I say “made off with” because later that same week I witnessed the very same man in the very same suit spinning the very same bullshit tale to passers-by in broad daylight. Instantly realizing that my friends and I had been duped, I ran up to the guy and tore a strip off of him — verbally, of course. And ever since that day I’ve been wary of anyone asking for change.


Earlier today on the way to Yorkdale for cheap T-shirts I stopped off at the St. Clair West subway station to check out a new local fashion phenom — which would have been a total waste of time, if not for the scruffy-looking dude at the top of the escalator asking for money to get on the train.

On my way back into the station I witnessed a kind-hearted soul dump a pile of coins into his outstretched hand, and judging by his repeated thank-yous it seemed to me that the guy had scored enough cash for an adult TTC fare — no small feat these days, I might add! Further evidence that the gentlemen was now subway-bound: he started down the escalator directly behind me, waving thanks again to his benefactor as he stepped onto the moving staircase.

But a funny thing happened when I got to the turnstile… Buddy was no longer behind me! Acting on a hunch, I retraced my steps back to the top of the escalator leading to the north side of St. Clair Avenue, then underground to the other entrance on the south side of the street. And lo and behold, here was the man of the hour, soliciting change for subway with the same sob story. He even had the nerve to ask me for some. Again!

Instead I politely asked him why he wasn’t on the platform, since it seemed to me from his last transaction that he had everything he needed to be there. He held out his hand with a sad menagerie of pennies and nickels, clearly not the booty I had seen bestowed upon him a minute before. Plus, if he didn’t have enough cash for a subway fare, why pick that exact moment to switch locations? Logic would dictate that his first perch was the lucky one, so he should stay there, right?

Of course in the heat of the moment I wasn’t at all clever enough to articulate any of this. Instead I mustered up my best Clint Eastwood voice and told him it would be an unfortunate thing if he was scamming people.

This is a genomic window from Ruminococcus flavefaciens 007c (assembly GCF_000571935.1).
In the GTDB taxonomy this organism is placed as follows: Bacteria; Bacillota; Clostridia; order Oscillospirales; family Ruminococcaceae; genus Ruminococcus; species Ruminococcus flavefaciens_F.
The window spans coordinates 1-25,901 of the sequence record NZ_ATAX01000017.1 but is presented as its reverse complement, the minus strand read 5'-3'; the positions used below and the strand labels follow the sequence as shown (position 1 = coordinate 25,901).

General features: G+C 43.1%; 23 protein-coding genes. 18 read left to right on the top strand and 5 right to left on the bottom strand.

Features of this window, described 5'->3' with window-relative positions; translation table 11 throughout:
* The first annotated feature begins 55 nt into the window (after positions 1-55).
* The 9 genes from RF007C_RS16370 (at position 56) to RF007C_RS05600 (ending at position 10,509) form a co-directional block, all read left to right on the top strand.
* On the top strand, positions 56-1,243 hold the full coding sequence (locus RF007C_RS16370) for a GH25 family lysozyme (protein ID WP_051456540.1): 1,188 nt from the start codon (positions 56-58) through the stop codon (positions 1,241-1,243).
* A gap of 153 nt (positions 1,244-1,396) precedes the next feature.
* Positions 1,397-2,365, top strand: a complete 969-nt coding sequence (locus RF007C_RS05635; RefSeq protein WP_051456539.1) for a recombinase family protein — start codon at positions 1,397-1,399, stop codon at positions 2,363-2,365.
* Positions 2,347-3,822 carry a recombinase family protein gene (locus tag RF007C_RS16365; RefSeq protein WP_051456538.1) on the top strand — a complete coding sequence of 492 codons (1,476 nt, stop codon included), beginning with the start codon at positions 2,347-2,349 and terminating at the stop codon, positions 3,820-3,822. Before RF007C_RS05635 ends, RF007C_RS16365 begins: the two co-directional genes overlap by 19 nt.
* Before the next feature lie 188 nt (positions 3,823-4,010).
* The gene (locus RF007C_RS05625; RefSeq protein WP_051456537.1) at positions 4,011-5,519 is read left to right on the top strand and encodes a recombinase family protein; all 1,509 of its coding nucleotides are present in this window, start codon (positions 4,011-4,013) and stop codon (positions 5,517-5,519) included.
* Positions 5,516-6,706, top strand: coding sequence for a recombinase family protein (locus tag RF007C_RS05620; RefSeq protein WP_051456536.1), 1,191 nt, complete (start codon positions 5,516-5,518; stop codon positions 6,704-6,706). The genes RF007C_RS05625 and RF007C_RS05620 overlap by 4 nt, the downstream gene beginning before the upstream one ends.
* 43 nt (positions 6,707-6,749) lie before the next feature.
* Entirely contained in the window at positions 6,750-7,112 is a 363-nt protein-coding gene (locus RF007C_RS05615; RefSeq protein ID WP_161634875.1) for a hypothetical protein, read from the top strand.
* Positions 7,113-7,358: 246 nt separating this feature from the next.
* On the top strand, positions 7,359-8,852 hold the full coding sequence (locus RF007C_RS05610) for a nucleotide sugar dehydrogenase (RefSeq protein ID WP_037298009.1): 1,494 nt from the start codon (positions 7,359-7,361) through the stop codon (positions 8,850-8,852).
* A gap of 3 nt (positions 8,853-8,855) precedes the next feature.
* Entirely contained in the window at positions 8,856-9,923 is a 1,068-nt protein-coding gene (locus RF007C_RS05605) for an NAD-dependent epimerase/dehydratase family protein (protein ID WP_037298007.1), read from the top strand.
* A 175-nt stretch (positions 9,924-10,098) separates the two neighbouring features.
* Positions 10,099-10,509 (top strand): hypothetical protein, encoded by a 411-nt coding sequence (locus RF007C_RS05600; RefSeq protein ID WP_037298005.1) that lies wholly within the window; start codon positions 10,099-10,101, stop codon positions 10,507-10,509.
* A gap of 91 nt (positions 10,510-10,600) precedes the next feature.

At this moment he easily could’ve taken a swing at me or worse, something I really must remember when I put myself into these situations; instead he says to me: “I bet this makes your day, doesn’t it… Wandering around subway stations, harassing people.”

This would be an example of irony, perhaps?

I offered to pay his full fare, provided that he accompany me through the turnstile. He agreed, and we shared a bit of an awkward walk back to the fare box. And the thank-you I got as we parted ways somehow didn’t seem as heartfelt as the one I’d seem him dole out earlier.

As I got on the subway myself (in the opposite direction, thankfully) I gave a lot of thought to exactly what I had accomplished here. Here’s my best attempt at an explanation:

For me, there’s certainly nothing wrong with charity — and I speak from some experience here. But I have a big, big problem with any unscrupulous soul who flat-out lies to unsuspecting citizens and rewards their charity with robbery. I also think that I’m within my rights to do some occasional fact-checking should a situation arise that deserves it. Just knowing that nosy people like me are out there might give one of these scam-artists pause for thought before putting hat in hand to rip people off.

Or maybe I’m way out of line, sticking my nose into business that’s clearly not mine, or as the saying goes “kicking people when they’re already down”.

What do you think?

Dating on Teh Interwebs, Part I

At the risk of exposing myself to all kinds of potential ridicule, I’d like to broach the subject of dating on the internet.

These days I’m meeting more and more people who have met their current girlfriend/hook-up/husband/life partner/whatever online. Since these folks are all well-adjusted individuals (near as I can tell), why shouldn’t this very eligible bachelor enjoy the same romantic success as them? With this as my mantra, I took a deep breath and pointed my web browser to the uncharted territory of eHarmony’s home page.